Promises of job creation, fighting poverty, unemployment and government improving its service delivery mechanisms took centre stage in Finance Minister Pravin Gordhan's Budget speech.

While government celebrated the fact that it has replaced the one million jobs lost since the low point of the recession in 2009, Gordhan said unemployment and inequality remain the biggest risks to growth and prosperity in post-apartheid South Africa.

Government has spent R100 billion on employment programmes over the past five years, funding more than four million job opportunities.

Yesterday Gordhan promised six million job opportunities over the next five years, reiterating President Jacob Zuma's promise at the launch of the ANC election manifesto earlier this year.

Dave Mohr, chief investment strategist for Old Mutual Wealth, said that in the past many of these promises had not translated into reality. Job creation depends on the way the economy performs and job seekers should not put all their hopes on these promises.

Carolyn Chambers, head of international executive services at KPMG, said the minister did not give a lot of detail on exactly where the jobs would come from.

It seems the calculation method used for the Youth Employment Tax Incentive is aimed at job creation in the R2 000-R4 000 income bracket.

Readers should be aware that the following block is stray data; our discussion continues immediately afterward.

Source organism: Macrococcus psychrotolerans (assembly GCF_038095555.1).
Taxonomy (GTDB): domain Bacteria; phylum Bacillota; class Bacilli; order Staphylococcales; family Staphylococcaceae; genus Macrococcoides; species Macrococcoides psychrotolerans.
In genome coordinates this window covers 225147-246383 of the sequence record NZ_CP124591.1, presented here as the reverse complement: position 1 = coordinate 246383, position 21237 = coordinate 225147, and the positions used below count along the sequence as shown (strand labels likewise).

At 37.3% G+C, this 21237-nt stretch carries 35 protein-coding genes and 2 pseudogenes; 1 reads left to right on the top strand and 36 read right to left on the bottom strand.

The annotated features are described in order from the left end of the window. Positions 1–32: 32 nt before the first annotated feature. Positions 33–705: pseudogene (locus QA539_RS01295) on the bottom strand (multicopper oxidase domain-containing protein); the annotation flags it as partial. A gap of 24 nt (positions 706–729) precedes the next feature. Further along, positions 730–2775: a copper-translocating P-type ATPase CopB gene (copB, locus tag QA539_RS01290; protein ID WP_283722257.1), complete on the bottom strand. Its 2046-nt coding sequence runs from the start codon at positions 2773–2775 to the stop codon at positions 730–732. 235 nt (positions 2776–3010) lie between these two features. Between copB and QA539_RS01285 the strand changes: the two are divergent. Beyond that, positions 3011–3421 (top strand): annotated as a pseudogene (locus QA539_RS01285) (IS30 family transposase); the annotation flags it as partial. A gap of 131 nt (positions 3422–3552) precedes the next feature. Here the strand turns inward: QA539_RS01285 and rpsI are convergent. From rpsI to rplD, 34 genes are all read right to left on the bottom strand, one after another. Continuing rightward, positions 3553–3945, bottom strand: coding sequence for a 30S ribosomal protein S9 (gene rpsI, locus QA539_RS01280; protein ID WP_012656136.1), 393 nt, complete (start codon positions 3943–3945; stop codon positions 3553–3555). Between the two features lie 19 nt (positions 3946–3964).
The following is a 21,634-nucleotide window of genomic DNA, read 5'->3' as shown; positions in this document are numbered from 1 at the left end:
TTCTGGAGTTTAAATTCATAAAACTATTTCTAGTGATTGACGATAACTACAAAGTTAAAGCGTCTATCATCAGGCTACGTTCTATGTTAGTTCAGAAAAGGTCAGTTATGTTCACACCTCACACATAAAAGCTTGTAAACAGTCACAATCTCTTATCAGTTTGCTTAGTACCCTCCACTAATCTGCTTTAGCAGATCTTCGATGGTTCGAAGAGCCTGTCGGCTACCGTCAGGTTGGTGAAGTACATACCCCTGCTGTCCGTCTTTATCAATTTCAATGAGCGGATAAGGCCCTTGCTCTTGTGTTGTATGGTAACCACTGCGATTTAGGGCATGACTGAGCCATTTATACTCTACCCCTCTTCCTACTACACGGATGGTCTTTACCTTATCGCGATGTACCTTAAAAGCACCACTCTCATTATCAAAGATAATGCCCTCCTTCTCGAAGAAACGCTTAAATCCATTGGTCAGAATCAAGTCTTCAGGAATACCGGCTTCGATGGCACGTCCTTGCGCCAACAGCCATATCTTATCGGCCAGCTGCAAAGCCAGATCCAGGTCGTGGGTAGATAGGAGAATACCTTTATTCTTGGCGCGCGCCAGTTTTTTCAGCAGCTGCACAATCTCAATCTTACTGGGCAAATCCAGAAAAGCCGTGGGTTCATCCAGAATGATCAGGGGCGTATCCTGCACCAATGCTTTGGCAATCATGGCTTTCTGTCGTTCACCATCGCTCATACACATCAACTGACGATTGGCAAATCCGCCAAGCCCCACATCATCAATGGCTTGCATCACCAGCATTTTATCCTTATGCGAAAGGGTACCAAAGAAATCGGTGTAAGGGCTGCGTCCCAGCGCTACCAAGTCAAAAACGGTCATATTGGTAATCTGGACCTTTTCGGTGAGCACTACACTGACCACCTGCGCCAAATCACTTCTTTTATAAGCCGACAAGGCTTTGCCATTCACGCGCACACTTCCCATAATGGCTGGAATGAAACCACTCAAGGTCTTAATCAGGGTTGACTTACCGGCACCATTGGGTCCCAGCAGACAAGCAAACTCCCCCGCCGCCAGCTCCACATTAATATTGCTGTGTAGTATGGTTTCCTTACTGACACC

"The incentive seems to encourage companies to hire more people in this bracket rather than hiring less people in the income bracket R5 000 and up," she said.

The attempt to shift towards a more labour-intensive growth path is supported by the youth employment tax incentive, which came into effect in January.

In the first month, 56 000 beneficiaries were recorded. Gordhan said for rapid progress in creating jobs and reducing poverty, the economy must grow at 5% a year or more.

He admitted to weak governance and corruption, as well as instances where service delivery has faltered. He gave the assurance government has heard the plea of the protesters and undertook to improve service delivery. "The community protests are a sign that people want government to quicken the pace of delivery of housing, water and sanitation."

Gordhan said more must be done to improve accountability, and the high indebtedness of workers must be addressed.

This article first appeared in The Citizen, 27 February.

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